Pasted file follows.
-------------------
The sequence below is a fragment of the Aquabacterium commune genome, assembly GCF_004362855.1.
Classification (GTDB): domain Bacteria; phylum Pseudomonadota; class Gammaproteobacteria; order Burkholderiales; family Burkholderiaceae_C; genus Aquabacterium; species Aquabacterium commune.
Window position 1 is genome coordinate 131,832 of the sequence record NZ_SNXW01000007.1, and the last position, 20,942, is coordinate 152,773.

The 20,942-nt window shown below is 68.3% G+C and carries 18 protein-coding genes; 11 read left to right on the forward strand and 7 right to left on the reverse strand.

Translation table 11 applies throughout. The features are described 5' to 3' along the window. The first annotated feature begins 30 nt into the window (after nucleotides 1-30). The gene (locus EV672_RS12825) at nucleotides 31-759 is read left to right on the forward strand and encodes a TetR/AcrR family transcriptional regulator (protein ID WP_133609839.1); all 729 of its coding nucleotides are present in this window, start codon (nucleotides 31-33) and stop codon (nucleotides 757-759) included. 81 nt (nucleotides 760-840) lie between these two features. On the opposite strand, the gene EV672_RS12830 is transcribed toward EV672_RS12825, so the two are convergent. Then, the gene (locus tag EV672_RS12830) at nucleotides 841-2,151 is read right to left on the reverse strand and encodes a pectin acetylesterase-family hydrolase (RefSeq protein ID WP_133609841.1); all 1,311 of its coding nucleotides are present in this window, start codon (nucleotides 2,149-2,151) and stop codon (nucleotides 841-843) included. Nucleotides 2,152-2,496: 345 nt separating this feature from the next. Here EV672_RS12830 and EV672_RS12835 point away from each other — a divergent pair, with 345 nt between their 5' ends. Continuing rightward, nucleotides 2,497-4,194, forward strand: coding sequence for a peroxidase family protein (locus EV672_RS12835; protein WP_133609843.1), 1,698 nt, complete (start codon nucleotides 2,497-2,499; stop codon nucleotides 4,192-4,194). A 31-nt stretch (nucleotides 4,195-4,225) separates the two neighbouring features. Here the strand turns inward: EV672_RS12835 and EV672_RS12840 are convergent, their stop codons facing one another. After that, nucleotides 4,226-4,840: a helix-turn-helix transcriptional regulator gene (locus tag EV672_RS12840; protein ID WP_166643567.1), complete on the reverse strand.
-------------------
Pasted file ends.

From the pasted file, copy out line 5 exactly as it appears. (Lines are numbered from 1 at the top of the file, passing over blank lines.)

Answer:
Translation table 11 applies throughout. The features are described 5' to 3' along the window. The first annotated feature begins 30 nt into the window (after nucleotides 1-30). The gene (locus EV672_RS12825) at nucleotides 31-759 is read left to right on the forward strand and encodes a TetR/AcrR family transcriptional regulator (protein ID WP_133609839.1); all 729 of its coding nucleotides are present in this window, start codon (nucleotides 31-33) and stop codon (nucleotides 757-759) included. 81 nt (nucleotides 760-840) lie between these two features. On the opposite strand, the gene EV672_RS12830 is transcribed toward EV672_RS12825, so the two are convergent. Then, the gene (locus tag EV672_RS12830) at nucleotides 841-2,151 is read right to left on the reverse strand and encodes a pectin acetylesterase-family hydrolase (RefSeq protein ID WP_133609841.1); all 1,311 of its coding nucleotides are present in this window, start codon (nucleotides 2,149-2,151) and stop codon (nucleotides 841-843) included. Nucleotides 2,152-2,496: 345 nt separating this feature from the next. Here EV672_RS12830 and EV672_RS12835 point away from each other — a divergent pair, with 345 nt between their 5' ends. Continuing rightward, nucleotides 2,497-4,194, forward strand: coding sequence for a peroxidase family protein (locus EV672_RS12835; protein WP_133609843.1), 1,698 nt, complete (start codon nucleotides 2,497-2,499; stop codon nucleotides 4,192-4,194). A 31-nt stretch (nucleotides 4,195-4,225) separates the two neighbouring features. Here the strand turns inward: EV672_RS12835 and EV672_RS12840 are convergent, their stop codons facing one another. After that, nucleotides 4,226-4,840: a helix-turn-helix transcriptional regulator gene (locus tag EV672_RS12840; protein ID WP_166643567.1), complete on the reverse strand.